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MA Nursing Homes and Trusts

According to a recent article published by ABC News, Americans “are living longer, in more comfort and in better health than ever before.” With a longer life expectancy, early financial planning has become even more critical to ensure that you will be comfortable and taken care of in your retirement. Also, although Americans seem to be healthier than we once were, nursing homes are full of residents and patients.

commerce-acts-books-477966-mThroughout the Commonwealth of Massachusetts there are over 400 nursing homes, with some of the highest ranked facilities here in the North Shore, including the towns of Reading, Saugus, Lynnfield and Peabody. Care at these facilities is expensive and can quickly drain your finances. A 2016 survey by Genworth Financial estimated the median annual cost for a semi-private room in a nursing home in Massachusetts to be more than $135,000.

Most seniors in need of long term healthcare are not able to afford the high costs without assistance. According to a study by the Massachusetts Medicaid Policy Institute, over 60% of residents of nursing facilities rely on MassHealth (the Massachusetts state Medicaid program) benefits to help them pay for long term healthcare.

Eligibility for long term healthcare benefits from MassHealth is governed by numerous statutes and regulations. Early planning done right can help to protect your assets and ensure you receive the care you require. The decision in a recent case Daley v. Secretary of the Executive Office of Health and Human Services, et al and Nadeau v. Director of the Office of Medicaid (two cases consolidated for appeal) highlights the importance of proper planning.

Daley involved the applications of two seniors to MassHealth for long term health care benefits. The first senior had transferred his primary residence into a trust thirteen years prior to applying to MassHealth. According to the terms of the trust, the first senior retained the right to reside in the residence that was held by the trust. The second senior had transferred her primary residence into a trust six years prior to applying to MassHealth. The second senior retained a life estate in the property.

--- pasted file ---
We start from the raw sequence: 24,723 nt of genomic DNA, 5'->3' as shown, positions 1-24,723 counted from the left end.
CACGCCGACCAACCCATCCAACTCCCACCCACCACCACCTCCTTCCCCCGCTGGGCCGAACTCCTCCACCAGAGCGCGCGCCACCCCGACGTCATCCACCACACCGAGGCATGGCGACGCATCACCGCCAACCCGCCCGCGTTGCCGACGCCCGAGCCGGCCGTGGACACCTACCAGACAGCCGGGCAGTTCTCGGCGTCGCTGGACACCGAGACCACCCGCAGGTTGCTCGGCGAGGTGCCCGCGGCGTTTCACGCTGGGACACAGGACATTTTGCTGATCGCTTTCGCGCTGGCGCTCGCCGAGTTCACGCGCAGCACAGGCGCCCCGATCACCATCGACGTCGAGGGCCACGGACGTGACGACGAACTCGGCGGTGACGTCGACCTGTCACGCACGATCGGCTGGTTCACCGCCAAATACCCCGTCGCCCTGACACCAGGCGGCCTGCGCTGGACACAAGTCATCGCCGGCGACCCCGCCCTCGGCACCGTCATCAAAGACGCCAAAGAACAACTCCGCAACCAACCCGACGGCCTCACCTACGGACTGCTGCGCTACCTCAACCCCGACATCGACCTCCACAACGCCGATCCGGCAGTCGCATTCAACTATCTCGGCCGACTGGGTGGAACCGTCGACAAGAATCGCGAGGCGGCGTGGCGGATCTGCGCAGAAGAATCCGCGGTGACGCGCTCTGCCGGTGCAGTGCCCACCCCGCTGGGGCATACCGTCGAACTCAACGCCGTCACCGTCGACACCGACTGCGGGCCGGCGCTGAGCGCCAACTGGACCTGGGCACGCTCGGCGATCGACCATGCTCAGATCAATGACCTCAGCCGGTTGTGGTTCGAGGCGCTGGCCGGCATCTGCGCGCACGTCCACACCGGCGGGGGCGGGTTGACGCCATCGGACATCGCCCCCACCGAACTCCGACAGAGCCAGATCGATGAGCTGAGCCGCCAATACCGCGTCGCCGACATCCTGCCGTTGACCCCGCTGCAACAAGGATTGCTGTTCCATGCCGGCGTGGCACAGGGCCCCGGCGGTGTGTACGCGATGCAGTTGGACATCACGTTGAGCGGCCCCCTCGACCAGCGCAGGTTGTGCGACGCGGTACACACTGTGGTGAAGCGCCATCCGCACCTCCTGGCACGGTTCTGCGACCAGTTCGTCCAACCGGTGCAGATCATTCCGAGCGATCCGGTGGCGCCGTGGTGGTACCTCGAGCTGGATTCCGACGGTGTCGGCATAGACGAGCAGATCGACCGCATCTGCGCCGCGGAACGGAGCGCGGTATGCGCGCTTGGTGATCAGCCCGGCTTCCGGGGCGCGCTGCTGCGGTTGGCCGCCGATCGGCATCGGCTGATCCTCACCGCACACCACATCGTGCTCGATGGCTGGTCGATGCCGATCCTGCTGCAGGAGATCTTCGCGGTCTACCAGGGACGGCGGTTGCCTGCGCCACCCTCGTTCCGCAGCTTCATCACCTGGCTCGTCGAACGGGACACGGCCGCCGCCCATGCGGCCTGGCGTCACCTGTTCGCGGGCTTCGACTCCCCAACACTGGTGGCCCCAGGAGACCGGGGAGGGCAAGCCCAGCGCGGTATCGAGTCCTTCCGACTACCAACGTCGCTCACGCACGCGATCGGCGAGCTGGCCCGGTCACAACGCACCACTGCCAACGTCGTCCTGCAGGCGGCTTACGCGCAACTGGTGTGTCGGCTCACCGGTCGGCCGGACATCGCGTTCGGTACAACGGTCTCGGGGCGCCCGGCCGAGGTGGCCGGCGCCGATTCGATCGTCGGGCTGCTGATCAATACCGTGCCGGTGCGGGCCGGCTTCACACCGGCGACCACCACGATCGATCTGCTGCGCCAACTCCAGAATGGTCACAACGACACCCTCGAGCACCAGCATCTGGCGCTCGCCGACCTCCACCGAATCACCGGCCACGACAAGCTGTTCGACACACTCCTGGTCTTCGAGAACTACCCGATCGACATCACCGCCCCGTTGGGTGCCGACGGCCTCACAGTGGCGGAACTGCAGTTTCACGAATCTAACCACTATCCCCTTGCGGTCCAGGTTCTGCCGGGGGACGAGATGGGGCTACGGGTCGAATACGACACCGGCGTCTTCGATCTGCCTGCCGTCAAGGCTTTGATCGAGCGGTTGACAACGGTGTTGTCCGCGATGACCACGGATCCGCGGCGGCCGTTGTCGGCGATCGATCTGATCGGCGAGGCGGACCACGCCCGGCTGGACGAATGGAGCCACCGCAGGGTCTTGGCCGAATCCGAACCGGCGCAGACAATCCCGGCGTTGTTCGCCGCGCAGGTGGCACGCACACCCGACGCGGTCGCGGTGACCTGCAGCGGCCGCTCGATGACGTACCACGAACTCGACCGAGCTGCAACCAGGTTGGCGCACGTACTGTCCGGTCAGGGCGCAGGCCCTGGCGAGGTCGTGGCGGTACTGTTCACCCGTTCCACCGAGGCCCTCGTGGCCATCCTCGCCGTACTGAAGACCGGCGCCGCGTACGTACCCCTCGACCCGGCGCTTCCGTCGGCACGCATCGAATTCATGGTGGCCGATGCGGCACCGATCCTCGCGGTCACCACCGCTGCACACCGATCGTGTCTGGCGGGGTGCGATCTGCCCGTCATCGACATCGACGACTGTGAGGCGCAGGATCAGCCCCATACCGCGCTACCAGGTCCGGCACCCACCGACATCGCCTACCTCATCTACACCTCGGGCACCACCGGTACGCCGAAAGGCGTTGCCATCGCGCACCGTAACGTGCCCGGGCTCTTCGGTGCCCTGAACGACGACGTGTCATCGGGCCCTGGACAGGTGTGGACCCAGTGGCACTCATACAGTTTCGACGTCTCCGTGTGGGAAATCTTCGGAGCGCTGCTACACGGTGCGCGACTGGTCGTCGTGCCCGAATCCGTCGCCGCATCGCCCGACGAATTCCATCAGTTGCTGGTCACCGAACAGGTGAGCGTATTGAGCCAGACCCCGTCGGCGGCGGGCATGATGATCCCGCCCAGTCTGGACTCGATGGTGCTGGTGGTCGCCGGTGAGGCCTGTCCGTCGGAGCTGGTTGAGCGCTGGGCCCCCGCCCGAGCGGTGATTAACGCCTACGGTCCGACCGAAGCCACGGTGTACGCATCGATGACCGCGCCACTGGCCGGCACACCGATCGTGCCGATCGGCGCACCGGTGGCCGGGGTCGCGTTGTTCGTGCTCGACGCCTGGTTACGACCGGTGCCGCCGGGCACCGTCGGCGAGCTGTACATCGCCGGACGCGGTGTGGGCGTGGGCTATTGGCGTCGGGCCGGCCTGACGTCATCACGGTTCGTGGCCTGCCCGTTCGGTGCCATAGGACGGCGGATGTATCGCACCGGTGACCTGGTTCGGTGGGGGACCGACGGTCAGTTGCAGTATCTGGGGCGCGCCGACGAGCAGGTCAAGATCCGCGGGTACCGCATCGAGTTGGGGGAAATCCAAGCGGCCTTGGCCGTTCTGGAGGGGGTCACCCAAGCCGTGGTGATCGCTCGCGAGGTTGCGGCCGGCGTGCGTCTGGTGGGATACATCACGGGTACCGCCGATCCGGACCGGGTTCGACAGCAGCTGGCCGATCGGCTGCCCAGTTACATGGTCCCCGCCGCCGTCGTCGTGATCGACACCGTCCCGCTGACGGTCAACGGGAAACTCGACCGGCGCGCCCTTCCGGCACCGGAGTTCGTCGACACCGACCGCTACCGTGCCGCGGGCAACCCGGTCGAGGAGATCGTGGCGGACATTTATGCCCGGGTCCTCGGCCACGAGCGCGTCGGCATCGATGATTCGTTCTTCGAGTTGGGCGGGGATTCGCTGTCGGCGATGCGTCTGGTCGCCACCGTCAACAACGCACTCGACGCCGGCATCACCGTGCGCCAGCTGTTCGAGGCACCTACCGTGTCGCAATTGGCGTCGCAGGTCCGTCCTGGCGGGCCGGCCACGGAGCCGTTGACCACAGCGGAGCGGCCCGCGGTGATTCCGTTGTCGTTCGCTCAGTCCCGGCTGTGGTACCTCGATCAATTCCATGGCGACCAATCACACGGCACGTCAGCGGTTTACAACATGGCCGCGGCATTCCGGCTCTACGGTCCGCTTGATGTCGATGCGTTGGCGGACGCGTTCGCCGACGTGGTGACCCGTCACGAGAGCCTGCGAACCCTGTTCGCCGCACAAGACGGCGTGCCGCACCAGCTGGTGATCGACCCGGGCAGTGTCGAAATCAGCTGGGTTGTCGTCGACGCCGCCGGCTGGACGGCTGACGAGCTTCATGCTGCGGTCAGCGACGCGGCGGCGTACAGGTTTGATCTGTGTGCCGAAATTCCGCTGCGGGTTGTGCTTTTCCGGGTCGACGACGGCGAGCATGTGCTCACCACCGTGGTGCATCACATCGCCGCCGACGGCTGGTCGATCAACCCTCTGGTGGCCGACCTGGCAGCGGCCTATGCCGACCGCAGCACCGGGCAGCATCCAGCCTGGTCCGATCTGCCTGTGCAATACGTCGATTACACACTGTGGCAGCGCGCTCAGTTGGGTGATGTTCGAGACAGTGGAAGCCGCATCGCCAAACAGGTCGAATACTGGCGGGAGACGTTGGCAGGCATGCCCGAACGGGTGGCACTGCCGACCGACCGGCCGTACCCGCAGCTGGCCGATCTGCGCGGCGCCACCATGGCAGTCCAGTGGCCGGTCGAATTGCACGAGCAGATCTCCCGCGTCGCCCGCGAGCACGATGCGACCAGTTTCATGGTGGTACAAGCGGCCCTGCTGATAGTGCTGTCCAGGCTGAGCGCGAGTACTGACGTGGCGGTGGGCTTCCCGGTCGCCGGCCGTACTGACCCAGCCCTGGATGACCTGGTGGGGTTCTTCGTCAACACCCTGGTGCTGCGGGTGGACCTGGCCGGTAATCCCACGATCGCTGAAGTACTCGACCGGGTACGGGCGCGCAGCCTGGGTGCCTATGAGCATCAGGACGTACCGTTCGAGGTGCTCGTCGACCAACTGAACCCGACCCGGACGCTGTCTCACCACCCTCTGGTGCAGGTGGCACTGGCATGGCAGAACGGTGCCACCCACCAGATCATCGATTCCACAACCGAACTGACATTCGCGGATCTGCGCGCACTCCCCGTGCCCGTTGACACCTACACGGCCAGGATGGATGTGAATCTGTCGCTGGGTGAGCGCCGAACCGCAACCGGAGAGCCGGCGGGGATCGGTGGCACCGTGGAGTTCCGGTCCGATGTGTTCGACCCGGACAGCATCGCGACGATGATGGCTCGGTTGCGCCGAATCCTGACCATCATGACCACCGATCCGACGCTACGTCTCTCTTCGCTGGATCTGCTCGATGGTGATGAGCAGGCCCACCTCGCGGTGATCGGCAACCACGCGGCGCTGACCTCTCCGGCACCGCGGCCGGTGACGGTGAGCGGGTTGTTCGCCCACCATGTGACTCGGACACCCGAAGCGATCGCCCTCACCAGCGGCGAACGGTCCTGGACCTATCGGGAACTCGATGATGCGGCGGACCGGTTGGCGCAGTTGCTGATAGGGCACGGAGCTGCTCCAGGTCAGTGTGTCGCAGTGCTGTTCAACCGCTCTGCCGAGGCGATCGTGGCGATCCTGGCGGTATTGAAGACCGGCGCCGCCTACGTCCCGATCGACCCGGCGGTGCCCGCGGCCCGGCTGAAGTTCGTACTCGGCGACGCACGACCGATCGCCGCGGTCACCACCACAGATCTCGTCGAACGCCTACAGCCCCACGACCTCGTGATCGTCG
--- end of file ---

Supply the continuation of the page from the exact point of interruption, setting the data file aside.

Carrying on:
Under 130 C.M.R. § 520.003(A)(1), the total value of countable assets owned by or available to individuals applying for MassHealth assistance may not exceed $2,000. MassHealth denied both applications based on its finding that the total equity of the seniors’ respective homes qualified as “countable assets” making them ineligible for benefits. The question at issue in the case was whether or not MassHealth correctly found that the right to reside in the homes qualified the properties as “countable assets”.

MassHealth contended that the entire fair market value of the homes were countable assets because the seniors’ right to reside in the homes meant the homes were “available” to the applicants under 130 C.M.R. § 520.023(C)(1)(d) . In the 30 page decision, the Massachusetts Supreme Judicial Court rejected MassHealth’s position and concluded:

“that neither the grant in an irrevocable trust of a right of use and occupancy in a primary residence to an applicant nor the retention by an applicant of a life estate in his or her primary residence makes the equity in the home owned by the trust a countable asset for the purpose of determining Medicaid eligibility for long-term care benefits.”

It is noteworthy that the SJC distinguished that although the right to reside in property held by a trust does not affect the eligibility of the applicant for MassHealth long term care benefits, it may affect how much the applicant is required to contribute to the payment for the care.

The case gives clarity to the statutes and regulations governing an applicant’s eligibility for long-term care benefits and highlights the role of trusts as effective planning tools for the future.

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